What was scary and liberating is that improv is an instant art. Handed a situation—you are Republican fund-raisers in an inner-city Laundromat, you are frat boys at a day care center—you make the best of what you've got. You can't control it, you don't know what's coming next.
"Doesn't that sound like life?" said Katie to the workshop group. Yes, said some of us, rolling our eyes. Life is not, after all, a series of five-year plans but of improvisations. Who forgot to tell us that?
When I wasn't onstage. I had a chance to eavesdrop on my daughter at work. And to see the way she was empowering the women—listening and encouraging, pushing and reassuring, empathizing and leading—as little by little we actually did get out of our own skins: "Be present." "Let go of trying to control the scene." "Trust that everything you need is already in your head." "Go with it." "Go for it."
I don't know exactly how it happened, but she created an atmosphere where it was safe to take risks. I was astonished when one restrained young woman found her punch line—to laughter and applause—by whipping off her shirt.
Did I ever drop my Mom hat? Of course not. At one point the subject was relaxed concentration—how to replace anxiety with the calm energy needed to create—and one part of my brain was thinking: Calm? They're taking advice from Katie about calmness? This is the kid who started walking at 8 months and didn't sit still until she was 20.
But for the most part I stayed busy learning. Sometime Saturday afternoon we began to talk about the enemy; there was an inner critic hanging around the workshop, the same self-monitor that gags us at work or in relationships. The unwelcome voice that shuts us up or steps on our best lines.
In one emotional moment, the artist in our workshop, who had hung back, blurted out that her inner critic had the voice of her dad. Every time she tried to jump into the improv game, she heard him spewing a stream of negatives: "You can't." "You're stupid." "Hurry up." Katie stopped and worked with her, urging her to talk back. Finally the artist yelled at that critic father: "How the hell do you know what I can do?"
As a writer, I am on intimate terms with my own inner critic. But watching and listening to the others, I saw how to keep the self-censoring downer at bay. When the voice calls you while you're onstage, you can answer back: Not now. When the inner critic is rude or dismissive, you can tell her politely, Excuse me, could you rephrase that?
Prompted by Katie, we decided to try to transform the critic into a coach, a coach whose inner voice is actually on our side, not promoting our weakness but insisting on our courage.
The exercises weren't just head work or a series of spiritual tips. I had a chance to try out other roles. Who was that woman with the ten-gallon hat on her head and the Texas twang? Who was that woman in the wig with the long yellow braids? Certainly not the woman Bill Safire once described as "the usually sensible Ellen Goodman." I gradually—not always comfortably—got out of my own skin, put aside the "distinguished commentary" of my day job, and went for the gag. Sometimes I flopped and sometimes I actually made fun.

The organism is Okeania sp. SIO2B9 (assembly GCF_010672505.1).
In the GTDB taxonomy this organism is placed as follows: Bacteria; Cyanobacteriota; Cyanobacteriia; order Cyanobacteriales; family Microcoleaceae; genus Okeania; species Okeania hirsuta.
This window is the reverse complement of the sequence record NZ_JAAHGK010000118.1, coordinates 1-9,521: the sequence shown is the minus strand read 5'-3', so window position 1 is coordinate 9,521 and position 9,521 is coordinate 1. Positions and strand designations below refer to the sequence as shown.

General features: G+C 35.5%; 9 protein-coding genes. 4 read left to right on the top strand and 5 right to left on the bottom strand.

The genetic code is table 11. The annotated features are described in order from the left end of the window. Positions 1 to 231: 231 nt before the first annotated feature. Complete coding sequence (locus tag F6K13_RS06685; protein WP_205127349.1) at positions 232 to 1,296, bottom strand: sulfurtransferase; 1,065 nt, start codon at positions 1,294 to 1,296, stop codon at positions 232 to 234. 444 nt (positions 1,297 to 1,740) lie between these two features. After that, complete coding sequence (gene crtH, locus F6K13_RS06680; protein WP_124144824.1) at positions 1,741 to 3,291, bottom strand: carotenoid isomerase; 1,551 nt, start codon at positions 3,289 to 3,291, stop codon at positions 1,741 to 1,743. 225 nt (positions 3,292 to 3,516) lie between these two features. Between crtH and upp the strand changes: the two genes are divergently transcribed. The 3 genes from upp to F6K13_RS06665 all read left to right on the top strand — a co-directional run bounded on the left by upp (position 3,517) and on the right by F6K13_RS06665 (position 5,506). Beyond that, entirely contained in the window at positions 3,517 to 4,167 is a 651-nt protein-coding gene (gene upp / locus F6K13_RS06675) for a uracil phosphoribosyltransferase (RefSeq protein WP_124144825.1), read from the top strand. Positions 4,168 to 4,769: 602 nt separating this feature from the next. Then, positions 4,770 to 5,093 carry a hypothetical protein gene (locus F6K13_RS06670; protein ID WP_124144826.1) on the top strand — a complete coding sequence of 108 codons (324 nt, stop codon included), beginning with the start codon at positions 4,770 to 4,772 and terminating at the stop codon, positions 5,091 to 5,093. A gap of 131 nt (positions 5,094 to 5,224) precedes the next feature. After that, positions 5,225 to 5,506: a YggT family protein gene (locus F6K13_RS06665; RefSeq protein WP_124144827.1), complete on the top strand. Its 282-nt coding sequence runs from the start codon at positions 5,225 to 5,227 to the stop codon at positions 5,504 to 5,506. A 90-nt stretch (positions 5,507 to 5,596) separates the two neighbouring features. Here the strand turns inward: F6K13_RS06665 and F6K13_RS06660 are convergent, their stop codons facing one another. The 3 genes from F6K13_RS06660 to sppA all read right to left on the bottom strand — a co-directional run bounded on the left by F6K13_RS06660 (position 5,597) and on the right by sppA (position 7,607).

If my daughter could do it, couldn't I? Couldn't I at least try?
By the last morning I was finally, freely, happily making a fool of myself.
I was playing a prude in a sauna, trying desperately to cover too many body parts with too few hands. An hour later I was a cop at a drive-in, creating an operetta with Otile.
As the scene ended, one of the women in the workshop said, "Well, I see where Katie gets it from."
I wanted to stop her and say, "Whoa, no, wait a minute, I got it from Katie."
Our children, especially our grown children, are not just our legacy. They give back. And forth. Kind of like improv.
Carl Jung once said that the second half of life is meant to explore the things you missed in the first half. But my God, it's easy to get stuck. Maybe we've become experts at our work, our relationships, even the way we set the table. Maybe we have titles: syndicated columnist, editor. It's scary to push aside those identities and become beginners again. But there's a lot to be said for jumping into our kids' sandbox. I got another chance to play and find a freer spirit. I got a beginner's lesson.
By Sunday I could see and feel change in the women around me. Maybe it was just two days of laughing out loud, but there was a lot more sparkle and energy in the air.
I started to think about the strains between two generations of women— or between two directions of the women's movement: the political, skeptical, analytical folk trying to change the world "out there" through legislation, organizing—Government 101. And the more spiritual, emotional, intuitive souls doing the interior work—Growth 101.
The younger generation may be better able to see that these are not opposites but connected. In the double helix of change, growth is an inside and outside job. We can learn that. From them.
One day after our weekend, long after Katie had flown back to Montana, my friend Otile and I sat over a harried midday lunch. For a few days, I said to her, a group of women had gotten together and laughed. We came away both lighter and stronger. I got a chance to take myself foolishly. What a gift from my guru.
Faye Wattleton deciphers the world with her daughter's help
We Hear You!